Michael Franti Spearheads the Virtual-Concert Revolution While Keeping His Small Business Afloat
Grow Your Business, Not Your Inbox
Michael Franti has been around a minute. The 54-year-old Northern California native first debuted on the music scene in the mid-1980s as part of underground noise-rock raconteurs The Beatnigs. By the early '90s, he'd moved on to seminal political hip-hop outfit The Disposable Hereos of Hiphoprisy. But it was his next and ultimate project — the band Spearhead — that brought all his influences to the fore, leading to more significant airplay on radio and MTV and a following that has endured for more than a quarter-century.
Today, Spearhead remains a melting pot for Franti's excursions into everything from rap and punk to jazz and dancehall reggae, with a steadying emphasis on melody and uplift that tracks with the singer-songwriter's evolving spirituality — as well as his decision, in 2011, to open the Soulshine Bali Yoga Retreat Hotel with longtime creative and business collaborator Carla Swanson.
Nine years on, Soulshine is still in business, and Franti is very much still in demand as a performer. But the pandemic created immediate challenges to both sources of income. (His wife, Sarah Agah Franti, is an entrepreneur in her own right, helping to run Soulshine while selling custom jewelry.) Naturally, he tried to address them both by launching a series of paid-admission, livestream virtual concerts from the Soulshine property, the next of which takes place September 19.
Flexing a high-profile white cap embossed with the words "Stay Human" in all caps (a nod to a popular Spearhead album and a 2019 documentary of the same name) and otherwise flanked by a simple indoor palm plant and acoustic guitar, Franti connected via Zoom video with us one recent, hot August night from Bali, where he's been quaranting with his family and the Soulshine staff. Over the course of a half-hour conversation, he reflected on summoning the kind of chemistry he's accustomed to at packed venues for fans tuning in remotely, the brass tacks of keeping Soulshine's doors open and people on the payroll, and what he learned from all those years as an independent musician that's helped him navigate the current circumstance.
You have a pretty irrepressible spirit, but has this cirumstance challenged that, even for you?
When I started earning a living in music, I said to myself, "I'm not going to spend my money on stupid shit like cars and jewelry or clothes." I would invest my money in things that could make me money in the future. And so I built this hotel here in Bali. Little did I factor in a global pandemic. I have optimism in the sense that when music does come back, it's going to be a sign that everything has gone back. And when people are able to travel around the world, again, it will also be a sign that everything has gone back, so I'm hopeful for the future.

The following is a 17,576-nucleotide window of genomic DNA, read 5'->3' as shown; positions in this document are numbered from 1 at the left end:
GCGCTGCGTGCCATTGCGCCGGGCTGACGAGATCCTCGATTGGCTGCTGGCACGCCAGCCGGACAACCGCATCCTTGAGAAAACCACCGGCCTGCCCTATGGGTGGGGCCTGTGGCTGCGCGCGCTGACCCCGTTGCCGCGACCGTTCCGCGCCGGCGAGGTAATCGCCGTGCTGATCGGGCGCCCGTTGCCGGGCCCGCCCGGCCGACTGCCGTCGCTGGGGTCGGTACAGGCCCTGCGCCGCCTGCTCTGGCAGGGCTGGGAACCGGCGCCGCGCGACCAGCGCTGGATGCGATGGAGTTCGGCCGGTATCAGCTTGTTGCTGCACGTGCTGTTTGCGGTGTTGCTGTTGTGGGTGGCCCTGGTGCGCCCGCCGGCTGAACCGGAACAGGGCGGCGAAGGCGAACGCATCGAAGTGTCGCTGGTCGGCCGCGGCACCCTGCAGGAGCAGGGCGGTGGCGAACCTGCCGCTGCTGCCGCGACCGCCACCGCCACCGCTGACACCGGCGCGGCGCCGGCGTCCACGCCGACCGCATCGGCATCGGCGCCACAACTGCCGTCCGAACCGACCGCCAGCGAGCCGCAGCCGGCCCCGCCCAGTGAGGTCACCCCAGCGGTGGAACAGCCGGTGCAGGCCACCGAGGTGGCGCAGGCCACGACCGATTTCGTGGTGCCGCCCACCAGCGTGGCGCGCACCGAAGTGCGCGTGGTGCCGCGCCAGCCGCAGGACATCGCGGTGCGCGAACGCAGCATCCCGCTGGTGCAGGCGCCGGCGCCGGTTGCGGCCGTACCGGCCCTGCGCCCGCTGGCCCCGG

We are starting to see a few small glimmers of light in the hotel business, but we've really had to retool what we do. It's been a lesson in being creative and nimble and not sitting around going, "Woe is me," but saying, "What can we do to make the best out of this situation?"
Did you pull anything from your earlier DIY ethos as you plotted how to handle all of this?
I had come here [to Bali] in 2007, and I bought a piece of land, and there was an old Indonesian house on it with a squatter toilet, and it was in this banana field. And I was like, "We're going to build a yoga hotel." [Laughs.] I know there's at least, you know, 20,000 people in the world who love yoga as much as I do and at some point in their lives would love to come here and just practice yoga. And so that's how it gets started. We built five rooms and then eight more, and now we're 32 rooms and two restaurants with four different yoga studios.
People said, "Did you have an investor who helped you out?" And I was like, "Yeah, I had the best investors that anybody could ever get: Visa, MasterCard, American Express, Diners Club." [Laughs] At one point I had $350,000 of credit debt, and I just told myself there was a magic number that I needed to make on tour every month. And then for three years, I went out on the road and paid off those credit cards. That's how the DIY spirit lives in me.
The same thing with music. This has has been not just a challenging six months, but 16 years in music. We used to make these pieces of plastic or vinyl called CDs or records, and we'd sell those things, and we would go out on tour in order to promote that bit of plastic that we were selling. Then when downloading came in, all of those sales went down, and we had to find a way to make a living by actually touring, and the CD and the music just became kind of the calling card to support the tour. And then iTunes came in, and you were able to make a little bit of money there, but it was like, a tenth of what you could make on CD sales. And then when Spotify came in and the other streaming platforms, it was like, "Oh, we're making point-zero-zero-zero-zero-one each play." So we had to find new ways to engage our audiences, and now with this pandemic, we had to figure out: How do we earn a living productizing our knowledge, our spirit, our voice and our music just virtually? It was a challenge.
Was there any self-doubt about whether people would be enticed by the livestream concerts?